Ginger buzz is back

"It" is back, but the invention also known as "Ginger" remains shrouded in mystery.

The elusive gizmo referred to as "It" or "Ginger" was first uncovered early this year as an invention that would revolutionize the world, somehow. And after a whirlwind of media speculation that turned up, well, more speculation, It is back. U.S. television network American Broadcasting Co.'s "Good Morning America" says it will unveil the invention during that morning show on Monday, a spokeswoman for the show confirmed.

Ginger is the work of the lauded New Hampshire inventor Dean Kamen, who made his millions inventing a plastic kidney-dialysis machine, and later a versatile wheelchair that climbs stairs and stands on two wheels.

Despite the clamor of interest from media outlets everywhere, which have written and speculated about Ginger since it was first mentioned, there are few clues as to what Kamen's hyped invention will be. Discussion boards on the Web dedicated to Ginger offer guesses ranging from a hovering transport device to the more agreed-upon conclusion: a personal scooter powered by a clean-running engine called the Sterling.

But apart from speculation, few know for certain what Ginger is and promotions about its debut next week offer little else. "Good Morning America" host Diane Sawyer mentioned Monday's unveiling of Ginger on the morning news show last week, noting that "we don't know if you eat it, or you ride it, or you co-anchor with it," according to reports, citing show transcripts. What they probably do know is that the covert invention could attract big ratings.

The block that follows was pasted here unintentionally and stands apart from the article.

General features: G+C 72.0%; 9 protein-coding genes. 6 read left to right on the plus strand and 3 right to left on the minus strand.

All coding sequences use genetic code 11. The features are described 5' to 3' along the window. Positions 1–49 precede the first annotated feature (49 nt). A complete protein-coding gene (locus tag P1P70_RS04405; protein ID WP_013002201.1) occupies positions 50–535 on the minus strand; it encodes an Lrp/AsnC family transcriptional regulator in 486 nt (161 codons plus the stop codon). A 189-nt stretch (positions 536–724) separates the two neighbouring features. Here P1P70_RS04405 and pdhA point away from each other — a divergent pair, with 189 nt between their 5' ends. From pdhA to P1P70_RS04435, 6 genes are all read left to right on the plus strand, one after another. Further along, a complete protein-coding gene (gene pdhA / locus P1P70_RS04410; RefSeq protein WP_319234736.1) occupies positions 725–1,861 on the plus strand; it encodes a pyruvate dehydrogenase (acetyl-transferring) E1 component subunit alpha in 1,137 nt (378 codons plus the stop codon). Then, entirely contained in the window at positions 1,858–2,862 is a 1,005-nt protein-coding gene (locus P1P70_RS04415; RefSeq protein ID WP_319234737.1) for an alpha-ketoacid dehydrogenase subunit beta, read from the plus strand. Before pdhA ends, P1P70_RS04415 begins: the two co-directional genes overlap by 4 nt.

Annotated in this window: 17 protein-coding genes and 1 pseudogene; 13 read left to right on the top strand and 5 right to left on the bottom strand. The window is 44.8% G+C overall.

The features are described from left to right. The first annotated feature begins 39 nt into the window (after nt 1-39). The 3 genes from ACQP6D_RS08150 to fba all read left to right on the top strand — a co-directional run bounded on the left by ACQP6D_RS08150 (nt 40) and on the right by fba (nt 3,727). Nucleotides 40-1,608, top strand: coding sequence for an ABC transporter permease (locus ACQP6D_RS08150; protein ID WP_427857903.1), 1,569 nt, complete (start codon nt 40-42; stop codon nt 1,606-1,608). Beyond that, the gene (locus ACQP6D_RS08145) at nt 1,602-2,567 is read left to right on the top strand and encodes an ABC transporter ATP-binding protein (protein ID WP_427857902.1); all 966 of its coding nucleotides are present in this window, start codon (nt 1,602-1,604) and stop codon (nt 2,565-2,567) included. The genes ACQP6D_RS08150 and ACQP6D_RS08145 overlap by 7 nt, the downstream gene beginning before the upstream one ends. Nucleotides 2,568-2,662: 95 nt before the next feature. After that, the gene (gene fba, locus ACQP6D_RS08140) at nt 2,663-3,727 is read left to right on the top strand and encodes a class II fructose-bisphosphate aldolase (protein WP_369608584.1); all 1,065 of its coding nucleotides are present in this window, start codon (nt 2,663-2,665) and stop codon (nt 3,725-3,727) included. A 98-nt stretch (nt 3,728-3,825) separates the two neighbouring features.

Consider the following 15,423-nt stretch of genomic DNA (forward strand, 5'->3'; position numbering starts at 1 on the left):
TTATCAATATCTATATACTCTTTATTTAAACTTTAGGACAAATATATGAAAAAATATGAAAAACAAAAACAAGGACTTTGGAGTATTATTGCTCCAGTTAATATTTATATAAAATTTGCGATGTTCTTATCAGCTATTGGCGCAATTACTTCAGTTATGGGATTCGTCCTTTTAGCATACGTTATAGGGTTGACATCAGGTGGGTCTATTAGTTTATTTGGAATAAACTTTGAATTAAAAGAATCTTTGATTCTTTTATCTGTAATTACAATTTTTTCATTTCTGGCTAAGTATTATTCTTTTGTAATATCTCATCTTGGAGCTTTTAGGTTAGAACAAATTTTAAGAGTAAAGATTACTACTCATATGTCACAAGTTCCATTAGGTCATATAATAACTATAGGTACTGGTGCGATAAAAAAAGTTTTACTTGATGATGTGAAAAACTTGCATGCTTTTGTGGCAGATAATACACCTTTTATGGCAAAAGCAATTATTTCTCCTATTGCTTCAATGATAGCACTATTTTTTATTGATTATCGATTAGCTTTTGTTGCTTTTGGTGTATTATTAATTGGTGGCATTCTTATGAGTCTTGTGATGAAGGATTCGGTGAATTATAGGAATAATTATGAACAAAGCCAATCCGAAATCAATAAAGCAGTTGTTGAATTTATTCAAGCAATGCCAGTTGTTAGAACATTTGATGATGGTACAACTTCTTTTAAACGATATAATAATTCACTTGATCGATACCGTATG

Kamen's invention has won over some of Silicon Valley's bigwigs who have seen Ginger and reportedly thrown money behind it, according to initial reports in January on the news Web site Inside.com. Investing icon John Doerr has called Kamen a blend of Thomas Edison and Henry Ford. Apple Computer Corp.'s Steve Jobs was quoted as saying that people will erect entire cities around It. And Amazon.com Inc. founder and CEO Jeff Bezos has taken a special liking to the invention featuring it on Amazon's Web site. News of Ginger was first uncovered when it was revealed that Harvard Business School Press had offered Kamen US$250,000, with the help of a writer, to chronicle the making of Ginger in a book. That was the first and only bit of reality to be revealed about Kamen's work, based out of a Manchester, New Hampshire, research and development lab called DEKA Research & Development Corp.

Calls to DEKA R&D Thursday inquiring about Ginger's debut were not returned.

However, the continued secrecy is not unexpected. In a February interview with CBS Television Network's "60 Minutes" news show Kamen kept his mouth shut about the invention, instead diverting attention to his other projects, which turned out to be just as newsworthy. He offered a tour of his island home off the shore of Long Island, which he visits using a modified helicopter he invented.

Among other notable facts, the inventor told the Christian Science Monitor in March that he has declared his island, dubbed North Dumpling, seceded from the United States after flack from New York officials over his building a windmill there.

Monday, less than a year after Ginger first made its buzz, television viewers could well find out the answer to the burning question, what is Ginger?

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Matt Berger

Computerworld
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